Joško Gravner‘s vineyards and cellars in Oslavia—in the Friuli region of Italy, stitched to the border of Slovenia, where one of Gravner’s vineyards exists—are infused with the philosophy that “nature offers everything we need.”
Gravner’s practices have ascended into highest levels of the cosmic and natural energies of life, elevating the ideas of biodynamics to “let the vine cycle come full circle year after year, calmly.”
“Calm is what we need to live through the season and face hardships,” to quote Gravner from his website. “To watch time go by, knowing that this is the right thing to do for the wine that’s waiting.”
Gravner’s wines are crafted in Georgian amphorae, some buried underground. Modern cellar work and winemaking have devolved to traditions relied upon thousands of years ago. Native yeasts, unfiltered, unfined, no temperature control, moon-guided timing…these are all aspects of the wines that come from Gravner.
I’m still learning these ways, and still learning these wines. And readers, I reserve the right to add to my understanding. In the meantime, I had the opportunity to interview Mateja Gravner, Joško’s daughter who is in charge of foreign promotion. I share the answers here, edited only for clarity.
Jill Barth: Can you describe the atmosphere of a Gravner vineyard? What life exists there? What smells and sights?
Mateja Gravner: A rich world, multifaceted and alive. The different kinds of trees, along with vines, insects, birds and other animals bring a lot of life and at the same time create a peaceful environment. Walking in it you can smell the soil, grass, flowers and fruit when in season.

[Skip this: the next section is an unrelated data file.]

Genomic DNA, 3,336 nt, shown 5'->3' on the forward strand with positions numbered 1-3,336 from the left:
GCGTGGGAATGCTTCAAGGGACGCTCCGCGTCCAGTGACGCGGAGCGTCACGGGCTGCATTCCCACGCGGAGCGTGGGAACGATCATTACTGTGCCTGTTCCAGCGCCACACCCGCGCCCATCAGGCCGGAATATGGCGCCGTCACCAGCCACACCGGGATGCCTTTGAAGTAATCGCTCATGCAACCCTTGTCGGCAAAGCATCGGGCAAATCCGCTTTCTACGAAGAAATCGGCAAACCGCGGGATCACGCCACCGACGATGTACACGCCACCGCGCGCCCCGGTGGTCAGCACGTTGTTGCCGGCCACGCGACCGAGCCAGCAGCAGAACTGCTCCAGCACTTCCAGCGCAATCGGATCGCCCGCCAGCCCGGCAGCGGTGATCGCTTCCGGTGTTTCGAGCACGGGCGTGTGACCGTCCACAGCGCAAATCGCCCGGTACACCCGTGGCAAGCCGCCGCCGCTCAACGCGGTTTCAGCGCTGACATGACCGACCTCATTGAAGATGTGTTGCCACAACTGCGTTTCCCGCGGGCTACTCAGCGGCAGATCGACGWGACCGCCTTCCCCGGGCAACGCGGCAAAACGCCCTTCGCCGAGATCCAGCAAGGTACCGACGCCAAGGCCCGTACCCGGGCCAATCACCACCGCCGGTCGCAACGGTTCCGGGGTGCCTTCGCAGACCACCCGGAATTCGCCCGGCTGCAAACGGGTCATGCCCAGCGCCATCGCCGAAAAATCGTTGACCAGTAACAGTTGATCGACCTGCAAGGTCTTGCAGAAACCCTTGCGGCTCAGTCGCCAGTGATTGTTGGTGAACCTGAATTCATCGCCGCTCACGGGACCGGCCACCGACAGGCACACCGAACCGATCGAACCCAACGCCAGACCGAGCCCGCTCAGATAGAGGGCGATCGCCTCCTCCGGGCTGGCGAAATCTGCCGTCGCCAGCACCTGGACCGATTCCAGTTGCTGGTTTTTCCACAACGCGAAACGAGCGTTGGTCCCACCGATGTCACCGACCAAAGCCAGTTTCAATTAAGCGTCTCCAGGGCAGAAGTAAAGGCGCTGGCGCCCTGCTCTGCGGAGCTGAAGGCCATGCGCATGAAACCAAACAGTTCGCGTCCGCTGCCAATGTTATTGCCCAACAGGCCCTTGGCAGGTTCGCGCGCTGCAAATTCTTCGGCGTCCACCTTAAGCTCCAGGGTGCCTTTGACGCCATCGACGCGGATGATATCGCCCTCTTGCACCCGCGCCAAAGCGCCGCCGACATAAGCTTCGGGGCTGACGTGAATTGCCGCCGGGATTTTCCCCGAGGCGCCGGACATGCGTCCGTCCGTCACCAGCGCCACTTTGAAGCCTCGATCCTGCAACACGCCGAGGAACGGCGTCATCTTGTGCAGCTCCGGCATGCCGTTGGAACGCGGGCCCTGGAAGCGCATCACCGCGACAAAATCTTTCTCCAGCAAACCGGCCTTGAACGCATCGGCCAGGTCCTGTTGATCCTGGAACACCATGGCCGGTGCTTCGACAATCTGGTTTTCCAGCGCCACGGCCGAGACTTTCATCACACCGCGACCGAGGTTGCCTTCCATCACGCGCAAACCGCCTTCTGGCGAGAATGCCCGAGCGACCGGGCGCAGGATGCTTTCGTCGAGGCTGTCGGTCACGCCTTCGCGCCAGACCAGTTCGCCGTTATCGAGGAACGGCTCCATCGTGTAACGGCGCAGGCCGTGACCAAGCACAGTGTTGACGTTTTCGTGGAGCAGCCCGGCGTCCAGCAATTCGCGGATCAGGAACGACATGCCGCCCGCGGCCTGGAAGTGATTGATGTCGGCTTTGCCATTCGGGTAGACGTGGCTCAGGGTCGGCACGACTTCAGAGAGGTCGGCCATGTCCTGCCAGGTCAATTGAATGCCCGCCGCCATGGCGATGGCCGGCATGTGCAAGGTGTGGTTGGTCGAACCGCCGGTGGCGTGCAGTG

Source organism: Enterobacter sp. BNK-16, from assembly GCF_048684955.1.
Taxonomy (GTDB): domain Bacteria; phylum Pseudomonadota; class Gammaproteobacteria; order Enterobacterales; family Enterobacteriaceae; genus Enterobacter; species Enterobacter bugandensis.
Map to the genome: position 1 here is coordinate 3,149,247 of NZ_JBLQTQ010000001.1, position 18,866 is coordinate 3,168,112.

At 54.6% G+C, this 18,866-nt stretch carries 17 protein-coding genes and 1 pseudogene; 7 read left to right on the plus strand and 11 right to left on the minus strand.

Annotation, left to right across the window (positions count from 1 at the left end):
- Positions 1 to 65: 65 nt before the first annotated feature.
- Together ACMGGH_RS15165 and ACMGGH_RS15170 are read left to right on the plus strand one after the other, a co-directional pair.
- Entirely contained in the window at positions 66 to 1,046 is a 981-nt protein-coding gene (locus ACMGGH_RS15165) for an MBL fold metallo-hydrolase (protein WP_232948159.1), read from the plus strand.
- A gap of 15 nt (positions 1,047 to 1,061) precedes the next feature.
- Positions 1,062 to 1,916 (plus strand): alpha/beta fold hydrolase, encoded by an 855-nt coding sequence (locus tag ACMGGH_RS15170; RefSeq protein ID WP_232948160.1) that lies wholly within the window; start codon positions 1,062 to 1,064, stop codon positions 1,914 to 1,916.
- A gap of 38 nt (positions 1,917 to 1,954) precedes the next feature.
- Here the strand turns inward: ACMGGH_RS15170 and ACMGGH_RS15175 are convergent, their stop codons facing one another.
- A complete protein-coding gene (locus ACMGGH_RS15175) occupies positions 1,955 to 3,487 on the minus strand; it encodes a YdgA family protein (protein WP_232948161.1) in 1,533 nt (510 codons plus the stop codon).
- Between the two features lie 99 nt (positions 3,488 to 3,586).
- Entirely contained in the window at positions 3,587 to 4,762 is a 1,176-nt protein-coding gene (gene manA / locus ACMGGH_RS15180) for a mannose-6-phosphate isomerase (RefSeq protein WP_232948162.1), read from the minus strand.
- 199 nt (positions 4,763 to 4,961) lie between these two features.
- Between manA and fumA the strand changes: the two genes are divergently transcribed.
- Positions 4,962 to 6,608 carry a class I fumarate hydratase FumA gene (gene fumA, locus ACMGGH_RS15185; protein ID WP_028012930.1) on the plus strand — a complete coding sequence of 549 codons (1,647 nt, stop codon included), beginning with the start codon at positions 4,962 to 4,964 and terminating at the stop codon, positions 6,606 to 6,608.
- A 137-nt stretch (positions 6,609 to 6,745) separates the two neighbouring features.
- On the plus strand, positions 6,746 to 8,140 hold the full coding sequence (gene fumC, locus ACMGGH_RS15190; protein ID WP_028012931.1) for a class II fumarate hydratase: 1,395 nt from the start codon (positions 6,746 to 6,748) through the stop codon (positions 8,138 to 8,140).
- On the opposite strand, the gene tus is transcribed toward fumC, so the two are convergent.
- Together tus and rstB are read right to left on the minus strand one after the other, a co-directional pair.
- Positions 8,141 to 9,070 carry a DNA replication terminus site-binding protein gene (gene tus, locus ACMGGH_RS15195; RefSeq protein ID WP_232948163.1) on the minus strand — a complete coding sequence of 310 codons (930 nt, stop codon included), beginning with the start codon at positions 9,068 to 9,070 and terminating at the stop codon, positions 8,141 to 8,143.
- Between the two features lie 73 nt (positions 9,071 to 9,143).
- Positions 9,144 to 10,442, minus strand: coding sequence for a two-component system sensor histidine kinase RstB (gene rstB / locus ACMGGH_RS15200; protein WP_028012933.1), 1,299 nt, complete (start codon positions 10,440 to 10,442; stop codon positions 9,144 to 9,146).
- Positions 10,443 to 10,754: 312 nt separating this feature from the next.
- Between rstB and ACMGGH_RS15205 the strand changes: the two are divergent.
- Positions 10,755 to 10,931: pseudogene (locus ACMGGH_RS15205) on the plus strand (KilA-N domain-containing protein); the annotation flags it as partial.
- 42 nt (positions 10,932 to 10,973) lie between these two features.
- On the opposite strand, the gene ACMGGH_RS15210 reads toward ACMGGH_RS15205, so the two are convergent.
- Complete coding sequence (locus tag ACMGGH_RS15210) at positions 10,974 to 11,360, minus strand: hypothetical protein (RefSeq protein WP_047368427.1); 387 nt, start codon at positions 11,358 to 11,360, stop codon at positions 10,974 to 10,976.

JB: “Nature offers everything we need,” is something I’ve read on the website. Can you speak to that?
MG: It is not necessary (neither possible, actually) to force nature in accordance with our needs. It’s on us to welcome what nature gives us and to get the best quality out of it, without damaging or impacting nature.
JB: What threat is monoculture? How can traditional farmers and wine growers adapt to a more holistic growing philosophy?
MG: All monocultures impoverish nature and the environment, since monoculture increases and concentrates diseases (therefore making it necessary to carry out more sprayings) and depleted soils (therefore making it necessary to use a bigger amount of manure in order to keep up quantity). In a world like ours where a lot of what is produced is wasted or not released at all on the market, going back to a holistic approach allows to exploit less both the environment and the soil. At the same time this approach allows to increase the quality of goods produced and the safety of the environment.
Inserting a vital space for the animals whose environment we have stolen and combining productive plants with other plants (either fruit trees or trees belonging to that natural environment) allows to bring areas under cultivation closer to woods as far as production of organic substance (a healthy wood represents the greatest producer of organic substance, whereas intensely farmed areas represent the largest consumers of organic substance).